August Wilson’s ‘King Hedley II’ at the Two River Theater

Blake Morris, left, and Harvy Blanks in August Wilson’s "King Hedley II" at Two River Theater in Red BankT. CHARLES ERICKSON
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Blake Morris, left, and Harvy Blanks in August Wilson’s "King Hedley II" at Two River Theater in Red BankT. CHARLES ERICKSON

August Wilson’s “King Hedley II,” is now on stage at the Two River Theater in Red Bank. The ninth play of Wilson’s ten-piece “American Century Cycle” is directed by Broadway and television actor Brandon J. Dirden.

Dirden, who is known for his roles in Broadway’s “All the Way” as Martin Luther King Jr. and FX’s “The Americans,” is no stranger to the Two River Theater, as he has starred in several productions, including August Wilson’s “Ma Rainy’s Black Bottom” and “Jitney.” Dirden made his directing debut at the Two River Theater in 2015 with August Wilson’s “Seven Guitars.”

The Two River Theater has made a commitment to present all 10 of August Wilson’s cycle and “King Hedley II” marks the halfway point for the theater.

Set in Pittsburgh, Pennsylvania, in 1985, “King Hedley II” follows the story of the title character King Hedley (Blake Morris), a former convict who has been recently released from prison.

Now trying to start his life over, Hedley is attempting to put aside $10,000 in an attempt to purchase a video store with his friend, Mister (Charlie Hudson III), by selling stolen refrigerators throughout Pittsburgh.

Living with his mother, Ruby (Elain Graham), and his wife Tonya (Brittany Bellizeare), Hedley lives next door to a man named Stool Pigeon (Brian D. Coats), who is viewed as a bit of a loon. Preaching the word of the Gospel and going on about natural disasters being an act of God, Stool Pigeon brings a character like no other to the production.

Ruby shares with King she has received a letter from a man named Elmore (Harvy Banks), a former boyfriend, who shares he is coming into town proclaiming he is a changed man. Wary of his statement, Ruby warns King not to get involved with the gambler, saying he is always up to trouble.

Banks, who started off slow after forgetting his opening monologue, did not miss a beat for the remainder of the show once he established himself. His fast-paced speech is what the shady character of Elmore needs and Banks does a great job in bringing that to the stage.

After selling a total of four refrigerators in less than a week, Mister tells King he wants his part of their savings. King, trying to convince Mister they are almost at their $10,000 goal, pleads with him to just stay patient a little longer.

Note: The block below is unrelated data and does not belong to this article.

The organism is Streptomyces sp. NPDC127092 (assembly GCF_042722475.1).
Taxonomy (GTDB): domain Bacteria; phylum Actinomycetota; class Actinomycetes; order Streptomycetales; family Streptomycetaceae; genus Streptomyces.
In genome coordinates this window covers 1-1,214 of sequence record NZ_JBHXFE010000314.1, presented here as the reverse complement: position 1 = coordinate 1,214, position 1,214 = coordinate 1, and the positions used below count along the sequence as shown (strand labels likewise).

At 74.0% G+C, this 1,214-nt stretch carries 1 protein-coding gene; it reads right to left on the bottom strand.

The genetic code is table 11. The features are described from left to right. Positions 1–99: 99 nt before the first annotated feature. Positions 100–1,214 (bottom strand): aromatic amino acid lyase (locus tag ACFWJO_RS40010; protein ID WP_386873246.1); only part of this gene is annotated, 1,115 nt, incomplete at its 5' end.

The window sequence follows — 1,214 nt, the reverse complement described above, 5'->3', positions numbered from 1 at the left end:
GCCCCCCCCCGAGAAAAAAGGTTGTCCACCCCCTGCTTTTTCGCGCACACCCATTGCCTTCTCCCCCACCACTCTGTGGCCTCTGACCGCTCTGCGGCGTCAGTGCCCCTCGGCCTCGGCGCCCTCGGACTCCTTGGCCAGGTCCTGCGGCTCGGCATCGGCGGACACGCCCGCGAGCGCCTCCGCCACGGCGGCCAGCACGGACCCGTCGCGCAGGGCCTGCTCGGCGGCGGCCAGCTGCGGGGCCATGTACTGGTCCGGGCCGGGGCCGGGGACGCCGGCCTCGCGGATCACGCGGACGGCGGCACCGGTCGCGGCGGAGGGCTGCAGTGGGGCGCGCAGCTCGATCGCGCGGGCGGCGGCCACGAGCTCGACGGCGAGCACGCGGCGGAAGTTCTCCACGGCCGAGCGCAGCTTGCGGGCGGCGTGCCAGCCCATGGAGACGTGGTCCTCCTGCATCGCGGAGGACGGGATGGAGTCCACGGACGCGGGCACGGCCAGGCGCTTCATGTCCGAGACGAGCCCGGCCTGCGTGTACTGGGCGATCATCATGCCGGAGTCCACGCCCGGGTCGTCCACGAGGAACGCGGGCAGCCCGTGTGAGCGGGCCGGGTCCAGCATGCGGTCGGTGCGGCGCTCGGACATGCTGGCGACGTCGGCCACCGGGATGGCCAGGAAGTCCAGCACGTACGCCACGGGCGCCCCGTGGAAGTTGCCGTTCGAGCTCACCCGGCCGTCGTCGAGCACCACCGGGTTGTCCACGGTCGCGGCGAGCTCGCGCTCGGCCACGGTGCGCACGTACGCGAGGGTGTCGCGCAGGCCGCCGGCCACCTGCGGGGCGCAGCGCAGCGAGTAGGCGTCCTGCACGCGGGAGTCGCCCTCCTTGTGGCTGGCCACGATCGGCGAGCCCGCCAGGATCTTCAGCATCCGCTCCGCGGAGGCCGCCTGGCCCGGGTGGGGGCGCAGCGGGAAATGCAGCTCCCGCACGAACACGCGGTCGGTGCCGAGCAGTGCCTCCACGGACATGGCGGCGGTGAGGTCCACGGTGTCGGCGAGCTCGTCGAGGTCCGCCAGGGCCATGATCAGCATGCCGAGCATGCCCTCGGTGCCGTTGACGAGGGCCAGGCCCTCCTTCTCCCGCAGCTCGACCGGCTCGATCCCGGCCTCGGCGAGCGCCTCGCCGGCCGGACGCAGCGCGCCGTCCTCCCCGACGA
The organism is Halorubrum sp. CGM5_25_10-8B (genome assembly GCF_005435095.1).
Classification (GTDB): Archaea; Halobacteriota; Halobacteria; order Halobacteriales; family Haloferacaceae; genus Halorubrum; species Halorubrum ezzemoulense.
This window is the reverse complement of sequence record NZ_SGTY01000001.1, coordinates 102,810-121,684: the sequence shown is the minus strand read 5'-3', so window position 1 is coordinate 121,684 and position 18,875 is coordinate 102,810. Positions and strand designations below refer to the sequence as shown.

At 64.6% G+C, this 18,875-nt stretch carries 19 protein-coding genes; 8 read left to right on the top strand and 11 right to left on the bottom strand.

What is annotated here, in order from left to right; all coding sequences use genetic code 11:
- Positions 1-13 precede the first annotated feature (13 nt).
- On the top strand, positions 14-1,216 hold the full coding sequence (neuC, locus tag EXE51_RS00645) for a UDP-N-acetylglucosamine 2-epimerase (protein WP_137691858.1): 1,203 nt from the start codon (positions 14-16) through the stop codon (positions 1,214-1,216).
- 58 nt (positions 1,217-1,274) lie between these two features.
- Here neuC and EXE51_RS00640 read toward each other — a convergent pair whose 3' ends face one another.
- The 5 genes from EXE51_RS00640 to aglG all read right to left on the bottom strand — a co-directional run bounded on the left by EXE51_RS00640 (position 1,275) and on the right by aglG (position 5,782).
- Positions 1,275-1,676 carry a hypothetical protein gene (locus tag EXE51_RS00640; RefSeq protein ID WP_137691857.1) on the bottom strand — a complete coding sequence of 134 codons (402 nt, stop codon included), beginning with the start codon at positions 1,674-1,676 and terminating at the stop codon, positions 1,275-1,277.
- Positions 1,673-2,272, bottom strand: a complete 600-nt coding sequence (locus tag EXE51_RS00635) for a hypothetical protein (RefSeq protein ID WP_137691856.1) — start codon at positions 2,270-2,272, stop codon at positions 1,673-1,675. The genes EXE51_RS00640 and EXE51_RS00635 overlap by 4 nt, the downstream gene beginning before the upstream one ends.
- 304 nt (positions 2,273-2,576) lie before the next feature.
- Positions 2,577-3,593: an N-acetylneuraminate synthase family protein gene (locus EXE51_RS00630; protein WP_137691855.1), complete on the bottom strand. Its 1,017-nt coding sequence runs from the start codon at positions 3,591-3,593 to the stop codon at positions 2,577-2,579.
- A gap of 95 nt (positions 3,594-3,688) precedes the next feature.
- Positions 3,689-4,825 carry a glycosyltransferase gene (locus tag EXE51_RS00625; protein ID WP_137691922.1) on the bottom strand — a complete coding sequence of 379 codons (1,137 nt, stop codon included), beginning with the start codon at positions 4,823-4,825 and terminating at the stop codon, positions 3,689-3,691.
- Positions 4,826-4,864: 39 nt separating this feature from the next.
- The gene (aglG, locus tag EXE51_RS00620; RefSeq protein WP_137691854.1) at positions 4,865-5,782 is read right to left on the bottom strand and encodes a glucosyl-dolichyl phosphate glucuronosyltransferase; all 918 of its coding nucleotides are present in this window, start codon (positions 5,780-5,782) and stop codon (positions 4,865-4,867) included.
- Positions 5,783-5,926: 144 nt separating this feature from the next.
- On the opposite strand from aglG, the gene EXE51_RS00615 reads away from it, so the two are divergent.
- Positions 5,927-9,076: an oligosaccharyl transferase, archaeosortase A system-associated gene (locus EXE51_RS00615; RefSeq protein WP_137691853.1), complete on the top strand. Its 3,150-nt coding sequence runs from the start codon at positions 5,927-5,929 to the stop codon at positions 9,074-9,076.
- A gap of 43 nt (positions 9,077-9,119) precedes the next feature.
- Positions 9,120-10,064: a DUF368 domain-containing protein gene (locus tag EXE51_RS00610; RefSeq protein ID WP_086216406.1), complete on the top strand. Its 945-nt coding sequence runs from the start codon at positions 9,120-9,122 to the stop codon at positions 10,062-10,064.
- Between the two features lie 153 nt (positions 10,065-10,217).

Explaining to King his ex-girlfriend took all of his furniture when she walked out on him, Mister doesn’t want to save for the video store any longer. In a final attempt to sway him, King tells Mister if he leaves the savings alone, he will agree to rob a local jewelry store Mister has been going on about. The two agree.

Morris as King Hedley II brought true talent as an actor to the production. The character of King Hedley II requires someone to be able to bring a hard exterior and even show a little scariness, but also have a strong and compassionate side, which we see through his relationship with his wife, Tonya.

We can see how determined Hedley is to start his life over and provide for his wife, but we also can see the fear of failure that drives the determination. Morris holds a pallet of flair as an actor and wears each emotion on his sleeve. He is a joy to watch.

One of my favorite aspects of the production is the set design. Put together by Michael Carnahan, the set of the play felt very authentic. In production on Two River Theater’s smaller stage, the stage is on what looked to be a small retaining wall which held a true dirt floor.

The play, which takes place in not the greatest part of Pittsburgh, is set in front of two very old houses. The stoops of the houses, which face the audience, have open front doors and give the audience an opportunity to see the detail inside of each one. From the peeling wallpaper on King’s walls to the stacks of newspapers in Stool Pigeon’s foyer, there was no lack for detail.

Between the two homes is a wire fence that’s falling down from years of wear and garbage pails next to milk crates and wooden barrels, serving as seats throughout the play.

Growing on the sides of both homes and in the background, we can see dying vines. Warped around the walls and fences, the old plant life gives us an idea of how old the homes are supposed to be. Carnahan did a spectacular job in setting the scene and his eye for detail is impressive.

August Wilson’s “King Hedley II” continues at Two River Theater, 21 Bridge Ave., Red Bank, through Dec. 16. For tickets and information, go to www.tworivertheater.org; 732-345-1400.